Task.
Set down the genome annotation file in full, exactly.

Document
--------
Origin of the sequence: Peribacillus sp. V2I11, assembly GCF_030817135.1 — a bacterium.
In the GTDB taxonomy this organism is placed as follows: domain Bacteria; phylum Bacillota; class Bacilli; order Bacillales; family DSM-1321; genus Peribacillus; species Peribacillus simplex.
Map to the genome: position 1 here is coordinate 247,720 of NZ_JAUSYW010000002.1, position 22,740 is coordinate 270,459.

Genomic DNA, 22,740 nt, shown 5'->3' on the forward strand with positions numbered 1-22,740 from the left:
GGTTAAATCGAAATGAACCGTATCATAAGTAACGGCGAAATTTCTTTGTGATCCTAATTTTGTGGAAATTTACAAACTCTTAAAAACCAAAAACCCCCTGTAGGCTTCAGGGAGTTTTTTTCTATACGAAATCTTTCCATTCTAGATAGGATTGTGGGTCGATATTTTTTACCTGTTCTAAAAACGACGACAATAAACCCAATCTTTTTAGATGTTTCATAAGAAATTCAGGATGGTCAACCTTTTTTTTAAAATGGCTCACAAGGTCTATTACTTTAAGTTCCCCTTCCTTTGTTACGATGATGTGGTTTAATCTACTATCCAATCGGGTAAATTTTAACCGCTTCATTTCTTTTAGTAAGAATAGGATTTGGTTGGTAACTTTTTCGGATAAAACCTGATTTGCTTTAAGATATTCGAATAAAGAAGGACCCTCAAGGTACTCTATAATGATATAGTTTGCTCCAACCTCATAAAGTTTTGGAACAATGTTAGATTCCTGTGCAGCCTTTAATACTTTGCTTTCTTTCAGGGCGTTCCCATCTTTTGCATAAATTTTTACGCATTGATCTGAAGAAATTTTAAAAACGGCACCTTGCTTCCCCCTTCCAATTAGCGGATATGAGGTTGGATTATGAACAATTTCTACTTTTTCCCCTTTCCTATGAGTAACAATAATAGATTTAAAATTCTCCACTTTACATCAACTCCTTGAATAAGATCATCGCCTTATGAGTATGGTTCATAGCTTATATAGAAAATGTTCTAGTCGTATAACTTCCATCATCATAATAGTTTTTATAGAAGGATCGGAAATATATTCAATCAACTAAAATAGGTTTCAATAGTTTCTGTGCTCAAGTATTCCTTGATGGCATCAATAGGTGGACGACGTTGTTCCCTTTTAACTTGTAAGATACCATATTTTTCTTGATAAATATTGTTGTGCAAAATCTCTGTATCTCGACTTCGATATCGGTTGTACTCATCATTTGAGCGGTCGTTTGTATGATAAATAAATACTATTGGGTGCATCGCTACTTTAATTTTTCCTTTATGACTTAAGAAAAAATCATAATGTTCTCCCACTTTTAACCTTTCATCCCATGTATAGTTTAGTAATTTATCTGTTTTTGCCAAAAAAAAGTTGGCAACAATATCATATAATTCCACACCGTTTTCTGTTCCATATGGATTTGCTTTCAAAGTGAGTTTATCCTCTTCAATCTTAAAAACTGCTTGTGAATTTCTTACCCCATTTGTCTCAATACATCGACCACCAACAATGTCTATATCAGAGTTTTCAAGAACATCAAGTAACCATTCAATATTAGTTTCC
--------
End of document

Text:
Origin of the sequence: Peribacillus sp. V2I11, assembly GCF_030817135.1 — a bacterium.
In the GTDB taxonomy this organism is placed as follows: domain Bacteria; phylum Bacillota; class Bacilli; order Bacillales; family DSM-1321; genus Peribacillus; species Peribacillus simplex.
Map to the genome: position 1 here is coordinate 247,720 of NZ_JAUSYW010000002.1, position 22,740 is coordinate 270,459.

Genomic DNA, 22,740 nt, shown 5'->3' on the forward strand with positions numbered 1-22,740 from the left:
GGTTAAATCGAAATGAACCGTATCATAAGTAACGGCGAAATTTCTTTGTGATCCTAATTTTGTGGAAATTTACAAACTCTTAAAAACCAAAAACCCCCTGTAGGCTTCAGGGAGTTTTTTTCTATACGAAATCTTTCCATTCTAGATAGGATTGTGGGTCGATATTTTTTACCTGTTCTAAAAACGACGACAATAAACCCAATCTTTTTAGATGTTTCATAAGAAATTCAGGATGGTCAACCTTTTTTTTAAAATGGCTCACAAGGTCTATTACTTTAAGTTCCCCTTCCTTTGTTACGATGATGTGGTTTAATCTACTATCCAATCGGGTAAATTTTAACCGCTTCATTTCTTTTAGTAAGAATAGGATTTGGTTGGTAACTTTTTCGGATAAAACCTGATTTGCTTTAAGATATTCGAATAAAGAAGGACCCTCAAGGTACTCTATAATGATATAGTTTGCTCCAACCTCATAAAGTTTTGGAACAATGTTAGATTCCTGTGCAGCCTTTAATACTTTGCTTTCTTTCAGGGCGTTCCCATCTTTTGCATAAATTTTTACGCATTGATCTGAAGAAATTTTAAAAACGGCACCTTGCTTCCCCCTTCCAATTAGCGGATATGAGGTTGGATTATGAACAATTTCTACTTTTTCCCCTTTCCTATGAGTAACAATAATAGATTTAAAATTCTCCACTTTACATCAACTCCTTGAATAAGATCATCGCCTTATGAGTATGGTTCATAGCTTATATAGAAAATGTTCTAGTCGTATAACTTCCATCATCATAATAGTTTTTATAGAAGGATCGGAAATATATTCAATCAACTAAAATAGGTTTCAATAGTTTCTGTGCTCAAGTATTCCTTGATGGCATCAATAGGTGGACGACGTTGTTCCCTTTTAACTTGTAAGATACCATATTTTTCTTGATAAATATTGTTGTGCAAAATCTCTGTATCTCGACTTCGATATCGGTTGTACTCATCATTTGAGCGGTCGTTTGTATGATAAATAAATACTATTGGGTGCATCGCTACTTTAATTTTTCCTTTATGACTTAAGAAAAAATCATAATGTTCTCCCACTTTTAACCTTTCATCCCATGTATAGTTTAGTAATTTATCTGTTTTTGCCAAAAAAAAGTTGGCAACAATATCATATAATTCCACACCGTTTTCTGTTCCATATGGATTTGCTTTCAAAGTGAGTTTATCCTCTTCAATCTTAAAAACTGCTTGTGAATTTCTTACCCCATTTGTCTCAATACATCGACCACCAACAATGTCTATATCAGAGTTTTCAAGAACATCAAGTAACCATTCAATATTAGTTTCC